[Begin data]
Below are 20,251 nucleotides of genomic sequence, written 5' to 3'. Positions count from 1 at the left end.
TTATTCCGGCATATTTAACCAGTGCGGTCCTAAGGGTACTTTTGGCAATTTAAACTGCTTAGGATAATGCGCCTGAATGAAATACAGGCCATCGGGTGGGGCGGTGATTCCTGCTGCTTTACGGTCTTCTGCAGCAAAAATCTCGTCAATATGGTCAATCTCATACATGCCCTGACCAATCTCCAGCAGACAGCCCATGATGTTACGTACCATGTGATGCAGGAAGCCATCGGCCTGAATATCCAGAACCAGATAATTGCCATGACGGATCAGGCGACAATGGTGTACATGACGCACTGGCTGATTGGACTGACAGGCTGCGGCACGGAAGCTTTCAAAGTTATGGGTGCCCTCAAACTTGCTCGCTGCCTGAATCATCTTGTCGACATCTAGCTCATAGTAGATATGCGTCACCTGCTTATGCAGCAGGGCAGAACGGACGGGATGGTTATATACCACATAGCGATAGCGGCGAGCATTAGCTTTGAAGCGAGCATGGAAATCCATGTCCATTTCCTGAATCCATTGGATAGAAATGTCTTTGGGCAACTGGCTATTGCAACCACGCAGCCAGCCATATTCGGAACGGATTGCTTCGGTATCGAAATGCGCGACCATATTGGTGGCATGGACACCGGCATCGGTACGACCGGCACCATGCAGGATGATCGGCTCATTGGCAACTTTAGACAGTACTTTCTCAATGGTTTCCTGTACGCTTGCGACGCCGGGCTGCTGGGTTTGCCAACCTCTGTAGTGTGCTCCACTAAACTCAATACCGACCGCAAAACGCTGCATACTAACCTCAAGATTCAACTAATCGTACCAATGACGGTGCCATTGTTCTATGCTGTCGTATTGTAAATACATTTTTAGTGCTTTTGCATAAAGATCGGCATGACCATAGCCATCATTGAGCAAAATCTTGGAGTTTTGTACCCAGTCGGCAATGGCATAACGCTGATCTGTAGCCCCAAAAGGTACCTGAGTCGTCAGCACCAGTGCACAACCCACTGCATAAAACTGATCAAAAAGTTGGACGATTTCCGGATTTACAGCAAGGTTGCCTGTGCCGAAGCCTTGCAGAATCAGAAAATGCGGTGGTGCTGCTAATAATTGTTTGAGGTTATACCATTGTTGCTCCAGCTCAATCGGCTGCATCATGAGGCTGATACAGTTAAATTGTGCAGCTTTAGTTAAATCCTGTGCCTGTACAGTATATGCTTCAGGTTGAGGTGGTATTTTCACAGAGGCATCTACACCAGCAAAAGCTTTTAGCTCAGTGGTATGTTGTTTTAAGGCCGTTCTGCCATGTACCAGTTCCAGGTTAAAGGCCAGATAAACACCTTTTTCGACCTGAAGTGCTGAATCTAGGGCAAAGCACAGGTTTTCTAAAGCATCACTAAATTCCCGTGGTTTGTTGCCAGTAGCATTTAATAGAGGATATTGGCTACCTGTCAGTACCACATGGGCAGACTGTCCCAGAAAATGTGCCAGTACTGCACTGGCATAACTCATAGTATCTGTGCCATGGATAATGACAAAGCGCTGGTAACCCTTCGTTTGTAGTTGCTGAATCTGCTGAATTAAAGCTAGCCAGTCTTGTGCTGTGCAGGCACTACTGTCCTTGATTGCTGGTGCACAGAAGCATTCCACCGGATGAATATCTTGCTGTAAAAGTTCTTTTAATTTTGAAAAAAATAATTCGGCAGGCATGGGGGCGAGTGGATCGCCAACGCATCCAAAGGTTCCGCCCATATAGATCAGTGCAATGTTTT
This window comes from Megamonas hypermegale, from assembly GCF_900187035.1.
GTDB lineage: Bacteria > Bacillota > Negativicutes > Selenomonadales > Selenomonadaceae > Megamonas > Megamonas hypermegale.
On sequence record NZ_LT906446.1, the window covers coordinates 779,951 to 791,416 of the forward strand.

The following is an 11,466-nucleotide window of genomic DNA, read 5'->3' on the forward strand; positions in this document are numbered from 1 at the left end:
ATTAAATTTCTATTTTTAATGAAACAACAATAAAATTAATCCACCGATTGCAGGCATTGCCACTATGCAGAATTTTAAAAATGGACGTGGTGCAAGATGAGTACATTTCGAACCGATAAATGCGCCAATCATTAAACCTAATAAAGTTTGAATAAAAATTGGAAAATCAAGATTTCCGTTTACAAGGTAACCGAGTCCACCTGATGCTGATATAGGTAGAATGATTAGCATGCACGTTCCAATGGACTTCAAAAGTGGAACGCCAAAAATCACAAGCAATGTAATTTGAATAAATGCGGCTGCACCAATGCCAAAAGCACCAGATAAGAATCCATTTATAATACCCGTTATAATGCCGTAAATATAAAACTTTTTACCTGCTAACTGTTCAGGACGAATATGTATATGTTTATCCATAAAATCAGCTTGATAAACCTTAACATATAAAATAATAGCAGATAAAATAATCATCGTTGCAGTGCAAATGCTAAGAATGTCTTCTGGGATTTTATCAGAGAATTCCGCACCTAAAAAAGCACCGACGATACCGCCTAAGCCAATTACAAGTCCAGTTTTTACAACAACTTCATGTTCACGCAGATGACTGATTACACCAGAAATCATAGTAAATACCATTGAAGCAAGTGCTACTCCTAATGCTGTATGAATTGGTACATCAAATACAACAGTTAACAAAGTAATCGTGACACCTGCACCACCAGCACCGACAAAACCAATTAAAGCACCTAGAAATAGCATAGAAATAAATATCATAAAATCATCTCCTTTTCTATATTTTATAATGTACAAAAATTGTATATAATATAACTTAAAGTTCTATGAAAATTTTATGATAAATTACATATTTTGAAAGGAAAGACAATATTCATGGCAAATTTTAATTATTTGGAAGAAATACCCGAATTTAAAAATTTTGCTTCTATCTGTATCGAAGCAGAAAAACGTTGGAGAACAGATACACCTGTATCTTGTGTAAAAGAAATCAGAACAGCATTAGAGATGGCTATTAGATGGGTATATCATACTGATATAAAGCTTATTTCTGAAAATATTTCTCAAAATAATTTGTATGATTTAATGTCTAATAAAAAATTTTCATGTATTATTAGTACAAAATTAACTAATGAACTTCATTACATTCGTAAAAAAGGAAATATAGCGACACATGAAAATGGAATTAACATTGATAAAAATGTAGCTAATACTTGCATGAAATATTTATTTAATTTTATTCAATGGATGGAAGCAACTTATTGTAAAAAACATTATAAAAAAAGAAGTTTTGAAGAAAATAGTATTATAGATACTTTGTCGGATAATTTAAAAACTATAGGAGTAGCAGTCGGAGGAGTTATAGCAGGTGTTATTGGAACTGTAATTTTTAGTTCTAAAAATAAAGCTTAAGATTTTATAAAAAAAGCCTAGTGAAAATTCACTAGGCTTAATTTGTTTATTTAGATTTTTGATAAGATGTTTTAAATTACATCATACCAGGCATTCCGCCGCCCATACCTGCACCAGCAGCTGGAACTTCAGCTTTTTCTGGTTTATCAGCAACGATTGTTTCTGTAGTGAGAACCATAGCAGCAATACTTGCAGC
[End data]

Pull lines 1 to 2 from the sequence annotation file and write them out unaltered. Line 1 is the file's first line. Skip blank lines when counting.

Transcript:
Below are 20,251 nucleotides of genomic sequence, written 5' to 3'. Positions count from 1 at the left end.
TTATTCCGGCATATTTAACCAGTGCGGTCCTAAGGGTACTTTTGGCAATTTAAACTGCTTAGGATAATGCGCCTGAATGAAATACAGGCCATCGGGTGGGGCGGTGATTCCTGCTGCTTTACGGTCTTCTGCAGCAAAAATCTCGTCAATATGGTCAATCTCATACATGCCCTGACCAATCTCCAGCAGACAGCCCATGATGTTACGTACCATGTGATGCAGGAAGCCATCGGCCTGAATATCCAGAACCAGATAATTGCCATGACGGATCAGGCGACAATGGTGTACATGACGCACTGGCTGATTGGACTGACAGGCTGCGGCACGGAAGCTTTCAAAGTTATGGGTGCCCTCAAACTTGCTCGCTGCCTGAATCATCTTGTCGACATCTAGCTCATAGTAGATATGCGTCACCTGCTTATGCAGCAGGGCAGAACGGACGGGATGGTTATATACCACATAGCGATAGCGGCGAGCATTAGCTTTGAAGCGAGCATGGAAATCCATGTCCATTTCCTGAATCCATTGGATAGAAATGTCTTTGGGCAACTGGCTATTGCAACCACGCAGCCAGCCATATTCGGAACGGATTGCTTCGGTATCGAAATGCGCGACCATATTGGTGGCATGGACACCGGCATCGGTACGACCGGCACCATGCAGGATGATCGGCTCATTGGCAACTTTAGACAGTACTTTCTCAATGGTTTCCTGTACGCTTGCGACGCCGGGCTGCTGGGTTTGCCAACCTCTGTAGTGTGCTCCACTAAACTCAATACCGACCGCAAAACGCTGCATACTAACCTCAAGATTCAACTAATCGTACCAATGACGGTGCCATTGTTCTATGCTGTCGTATTGTAAATACATTTTTAGTGCTTTTGCATAAAGATCGGCATGACCATAGCCATCATTGAGCAAAATCTTGGAGTTTTGTACCCAGTCGGCAATGGCATAACGCTGATCTGTAGCCCCAAAAGGTACCTGAGTCGTCAGCACCAGTGCACAACCCACTGCATAAAACTGATCAAAAAGTTGGACGATTTCCGGATTTACAGCAAGGTTGCCTGTGCCGAAGCCTTGCAGAATCAGAAAATGCGGTGGTGCTGCTAATAATTGTTTGAGGTTATACCATTGTTGCTCCAGCTCAATCGGCTGCATCATGAGGCTGATACAGTTAAATTGTGCAGCTTTAGTTAAATCCTGTGCCTGTACAGTATATGCTTCAGGTTGAGGTGGTATTTTCACAGAGGCATCTACACCAGCAAAAGCTTTTAGCTCAGTGGTATGTTGTTTTAAGGCCGTTCTGCCATGTACCAGTTCCAGGTTAAAGGCCAGATAAACACCTTTTTCGACCTGAAGTGCTGAATCTAGGGCAAAGCACAGGTTTTCTAAAGCATCACTAAATTCCCGTGGTTTGTTGCCAGTAGCATTTAATAGAGGATATTGGCTACCTGTCAGTACCACATGGGCAGACTGTCCCAGAAAATGTGCCAGTACTGCACTGGCATAACTCATAGTATCTGTGCCATGGATAATGACAAAGCGCTGGTAACCCTTCGTTTGTAGTTGCTGAATCTGCTGAATTAAAGCTAGCCAGTCTTGTGCTGTGCAGGCACTACTGTCCTTGATTGCTGGTGCACAGAAGCATTCCACCGGATGAATATCTTGCTGTAAAAGTTCTTTTAATTTTGAAAAAAATAATTCGGCAGGCATGGGGGCGAGTGGATCGCCAACGCATCCAAAGGTTCCGCCCATATAGATCAGTGCAATGTTTT